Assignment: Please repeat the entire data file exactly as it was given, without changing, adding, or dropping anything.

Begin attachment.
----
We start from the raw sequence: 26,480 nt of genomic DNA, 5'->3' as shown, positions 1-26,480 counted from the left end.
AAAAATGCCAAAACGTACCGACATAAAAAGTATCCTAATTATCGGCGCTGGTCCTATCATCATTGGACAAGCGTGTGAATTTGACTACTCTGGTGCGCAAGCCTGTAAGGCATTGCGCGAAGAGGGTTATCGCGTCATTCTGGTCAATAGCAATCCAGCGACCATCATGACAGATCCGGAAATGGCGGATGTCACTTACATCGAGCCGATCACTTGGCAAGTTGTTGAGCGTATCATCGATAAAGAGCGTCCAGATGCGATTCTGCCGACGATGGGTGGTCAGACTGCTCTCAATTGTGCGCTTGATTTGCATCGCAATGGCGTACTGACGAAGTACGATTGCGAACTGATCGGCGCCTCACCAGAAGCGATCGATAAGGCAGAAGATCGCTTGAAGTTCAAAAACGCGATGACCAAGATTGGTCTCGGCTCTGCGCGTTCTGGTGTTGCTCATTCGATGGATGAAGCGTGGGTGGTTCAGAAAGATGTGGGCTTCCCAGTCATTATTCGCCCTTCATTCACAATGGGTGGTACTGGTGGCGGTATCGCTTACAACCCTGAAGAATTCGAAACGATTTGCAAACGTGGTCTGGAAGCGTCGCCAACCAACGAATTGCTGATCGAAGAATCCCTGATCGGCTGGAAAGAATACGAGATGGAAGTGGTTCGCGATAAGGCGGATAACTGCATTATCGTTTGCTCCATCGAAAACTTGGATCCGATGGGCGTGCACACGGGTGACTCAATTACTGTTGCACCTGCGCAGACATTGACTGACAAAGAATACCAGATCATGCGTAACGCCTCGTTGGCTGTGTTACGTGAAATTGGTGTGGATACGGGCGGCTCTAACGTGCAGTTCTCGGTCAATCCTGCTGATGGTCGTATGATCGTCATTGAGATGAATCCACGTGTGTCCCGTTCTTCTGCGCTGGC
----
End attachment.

We start from the raw sequence: 26,480 nt of genomic DNA, 5'->3' as shown, positions 1-26,480 counted from the left end.
AAAAATGCCAAAACGTACCGACATAAAAAGTATCCTAATTATCGGCGCTGGTCCTATCATCATTGGACAAGCGTGTGAATTTGACTACTCTGGTGCGCAAGCCTGTAAGGCATTGCGCGAAGAGGGTTATCGCGTCATTCTGGTCAATAGCAATCCAGCGACCATCATGACAGATCCGGAAATGGCGGATGTCACTTACATCGAGCCGATCACTTGGCAAGTTGTTGAGCGTATCATCGATAAAGAGCGTCCAGATGCGATTCTGCCGACGATGGGTGGTCAGACTGCTCTCAATTGTGCGCTTGATTTGCATCGCAATGGCGTACTGACGAAGTACGATTGCGAACTGATCGGCGCCTCACCAGAAGCGATCGATAAGGCAGAAGATCGCTTGAAGTTCAAAAACGCGATGACCAAGATTGGTCTCGGCTCTGCGCGTTCTGGTGTTGCTCATTCGATGGATGAAGCGTGGGTGGTTCAGAAAGATGTGGGCTTCCCAGTCATTATTCGCCCTTCATTCACAATGGGTGGTACTGGTGGCGGTATCGCTTACAACCCTGAAGAATTCGAAACGATTTGCAAACGTGGTCTGGAAGCGTCGCCAACCAACGAATTGCTGATCGAAGAATCCCTGATCGGCTGGAAAGAATACGAGATGGAAGTGGTTCGCGATAAGGCGGATAACTGCATTATCGTTTGCTCCATCGAAAACTTGGATCCGATGGGCGTGCACACGGGTGACTCAATTACTGTTGCACCTGCGCAGACATTGACTGACAAAGAATACCAGATCATGCGTAACGCCTCGTTGGCTGTGTTACGTGAAATTGGTGTGGATACGGGCGGCTCTAACGTGCAGTTCTCGGTCAATCCTGCTGATGGTCGTATGATCGTCATTGAGATGAATCCACGTGTGTCCCGTTCTTCTGCGCTGGC